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I have a question about the merits of two different approaches to implementing a recursive method. I've always followed the approach of version 1, i.e., accepting a single Node parameter, but I recently encountered the style used in version 2, which accepts a collection of Nodes.

Consider the following Node class, along with the 2 versions of the Visit method:

class Node
{
    public List<Node> children = new List<Node>();
    // other data members 
}

Version 1 accepts a single Node parameter:

Visit(Node n)
{
  DoSomethingUsefulWith(n);

  foreach (Node child in n.children)
    Visit(child);
}

Version 2 accepts a collection of Nodes:

Visit(List<Node> nodes)
{
  foreach (Node n in nodes)
  {
    DoSomethingUsefulWith(n);
    Visit(n.children);
  }
}

Are there any benefits, even stylistically, to using one form over the other? Should the choice be based solely on whether you're starting with a single Node vs a collection of Nodes, even though it would be trivial to use either method version in either case?

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7 Answers 7

up vote 2 down vote accepted

I wouldn't implement version 2, always version 1.
Version 2 is basically version 1 in a for-each loop

If you later on decide that you want to call the method with one parameter you can always re-use version 1.
If you only have version 2 and one node you have to create a dummy list to use version 1.

I don't think that performance is a real issue here. Both methods have one (by reference) argument, they should use about the same amount of memory.

However .NET might be able to optimize one of the two a bit better. Profile both methods to be sure.

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I prefer the signature that takes a single node since I don't then have to construct an artificial list if I only want to do the operation on that node and it's children. It's just as easy to use on a list of nodes as well as you merely iterate over the list and apply it to each.

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You should pass as little as possible parameters in your recursion functions (regarding even the size of the memory dedicated to the type you use). That's the general rule I follow. If you pass some big structures you can run out of memory. If you're using reference type though, it's not an issue.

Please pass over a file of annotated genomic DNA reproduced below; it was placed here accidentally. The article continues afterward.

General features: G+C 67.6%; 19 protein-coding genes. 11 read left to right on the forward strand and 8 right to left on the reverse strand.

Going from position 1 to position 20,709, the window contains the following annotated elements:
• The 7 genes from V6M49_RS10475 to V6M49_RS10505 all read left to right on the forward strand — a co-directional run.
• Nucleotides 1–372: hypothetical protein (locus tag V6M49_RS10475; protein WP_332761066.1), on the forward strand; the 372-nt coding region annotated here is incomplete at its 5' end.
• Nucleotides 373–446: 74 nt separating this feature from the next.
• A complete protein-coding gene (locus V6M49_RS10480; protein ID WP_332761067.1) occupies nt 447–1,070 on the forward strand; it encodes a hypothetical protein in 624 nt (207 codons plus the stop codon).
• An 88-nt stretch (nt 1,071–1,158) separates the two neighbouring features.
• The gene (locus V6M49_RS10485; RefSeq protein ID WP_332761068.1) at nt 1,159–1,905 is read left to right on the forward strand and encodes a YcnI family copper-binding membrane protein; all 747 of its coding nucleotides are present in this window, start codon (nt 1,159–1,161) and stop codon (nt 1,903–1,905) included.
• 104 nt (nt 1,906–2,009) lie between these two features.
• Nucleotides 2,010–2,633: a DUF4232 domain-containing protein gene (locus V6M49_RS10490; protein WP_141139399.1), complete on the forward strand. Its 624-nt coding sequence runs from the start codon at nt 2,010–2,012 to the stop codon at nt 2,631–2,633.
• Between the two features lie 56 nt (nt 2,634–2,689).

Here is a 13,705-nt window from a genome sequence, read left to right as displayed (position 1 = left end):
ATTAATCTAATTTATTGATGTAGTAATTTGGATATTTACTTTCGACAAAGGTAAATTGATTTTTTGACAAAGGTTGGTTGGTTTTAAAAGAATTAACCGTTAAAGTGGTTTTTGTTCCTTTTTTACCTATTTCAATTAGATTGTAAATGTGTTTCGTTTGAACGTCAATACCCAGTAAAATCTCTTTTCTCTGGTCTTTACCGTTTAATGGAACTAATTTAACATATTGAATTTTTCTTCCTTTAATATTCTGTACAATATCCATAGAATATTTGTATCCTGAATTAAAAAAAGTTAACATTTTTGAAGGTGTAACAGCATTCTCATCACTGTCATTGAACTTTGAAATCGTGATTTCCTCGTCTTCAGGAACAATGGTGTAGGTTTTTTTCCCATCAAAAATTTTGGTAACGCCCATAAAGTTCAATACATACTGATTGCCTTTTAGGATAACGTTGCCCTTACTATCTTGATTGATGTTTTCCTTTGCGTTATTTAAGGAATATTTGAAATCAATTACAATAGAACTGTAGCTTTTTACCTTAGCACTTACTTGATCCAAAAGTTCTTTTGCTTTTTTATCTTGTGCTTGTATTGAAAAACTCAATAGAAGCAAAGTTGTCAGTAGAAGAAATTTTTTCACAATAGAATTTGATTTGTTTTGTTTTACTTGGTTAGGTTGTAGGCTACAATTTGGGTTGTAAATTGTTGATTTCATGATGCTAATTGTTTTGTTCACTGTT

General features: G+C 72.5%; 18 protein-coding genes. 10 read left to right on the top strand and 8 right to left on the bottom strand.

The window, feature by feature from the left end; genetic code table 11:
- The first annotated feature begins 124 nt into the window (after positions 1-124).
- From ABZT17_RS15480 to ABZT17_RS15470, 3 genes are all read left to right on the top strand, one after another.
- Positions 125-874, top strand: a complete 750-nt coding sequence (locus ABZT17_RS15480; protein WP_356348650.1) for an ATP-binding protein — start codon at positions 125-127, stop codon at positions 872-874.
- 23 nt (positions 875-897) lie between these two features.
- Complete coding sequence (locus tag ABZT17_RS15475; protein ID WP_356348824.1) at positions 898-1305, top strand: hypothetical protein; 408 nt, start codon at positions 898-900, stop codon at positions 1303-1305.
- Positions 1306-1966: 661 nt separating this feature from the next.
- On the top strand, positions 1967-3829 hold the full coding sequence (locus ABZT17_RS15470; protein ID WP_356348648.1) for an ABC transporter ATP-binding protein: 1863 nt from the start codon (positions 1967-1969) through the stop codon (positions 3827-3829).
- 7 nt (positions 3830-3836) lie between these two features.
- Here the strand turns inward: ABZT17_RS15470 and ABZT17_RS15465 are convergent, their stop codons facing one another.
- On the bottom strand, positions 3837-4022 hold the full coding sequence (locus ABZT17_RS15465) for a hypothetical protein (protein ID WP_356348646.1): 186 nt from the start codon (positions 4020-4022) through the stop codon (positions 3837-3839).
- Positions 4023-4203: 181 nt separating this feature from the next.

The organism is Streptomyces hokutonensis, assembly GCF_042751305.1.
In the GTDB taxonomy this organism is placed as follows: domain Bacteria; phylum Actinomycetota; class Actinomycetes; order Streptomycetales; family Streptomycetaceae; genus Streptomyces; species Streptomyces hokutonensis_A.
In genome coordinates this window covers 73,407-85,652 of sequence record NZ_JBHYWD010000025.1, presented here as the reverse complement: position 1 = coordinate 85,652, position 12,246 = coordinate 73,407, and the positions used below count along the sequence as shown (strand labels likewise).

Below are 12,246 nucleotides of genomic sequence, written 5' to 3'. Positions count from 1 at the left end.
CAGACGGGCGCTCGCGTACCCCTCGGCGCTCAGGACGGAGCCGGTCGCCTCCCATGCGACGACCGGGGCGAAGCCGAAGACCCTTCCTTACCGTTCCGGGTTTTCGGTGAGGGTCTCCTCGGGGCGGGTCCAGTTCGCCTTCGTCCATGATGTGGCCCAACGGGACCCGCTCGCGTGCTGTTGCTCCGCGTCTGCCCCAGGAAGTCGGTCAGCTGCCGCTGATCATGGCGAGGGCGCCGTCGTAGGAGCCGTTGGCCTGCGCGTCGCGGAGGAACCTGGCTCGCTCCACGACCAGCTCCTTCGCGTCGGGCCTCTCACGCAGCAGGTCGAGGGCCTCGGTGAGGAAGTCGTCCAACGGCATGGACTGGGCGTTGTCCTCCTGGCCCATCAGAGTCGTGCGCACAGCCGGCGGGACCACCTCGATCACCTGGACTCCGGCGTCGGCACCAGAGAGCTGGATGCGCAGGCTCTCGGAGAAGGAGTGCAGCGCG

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The only significant difference I can see is in the ease of calling.

How about this version 3:

void Visit(Node n)
{
    DoSomethingUsefulWith(n);
    Visit(n.children);
}

void Visit(List<Node> nodes)
{
    foreach (Node n in nodes)
        Visit(n);
}
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I'd only write the second if I found myself doing it a lot in code outside of the first method, otherwise I'd just leave the iteration in the first. –  tvanfosson Feb 13 '10 at 22:46

I think there is no real benefit to version 2 - only that it limits your function's flexibility, since you cannot start your recursion with a single node anymore.

Imo, version 1 is way easier to read, so I would go for number I.

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Personally I think that version 1 better reflects the recursive definition of a tree (which is usually based on a single node). Therefore I'd favor version 1.

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Stylistically it depends on the root of the type of object you are recursing.

Effectively they are the same. unless my brain is in park.....

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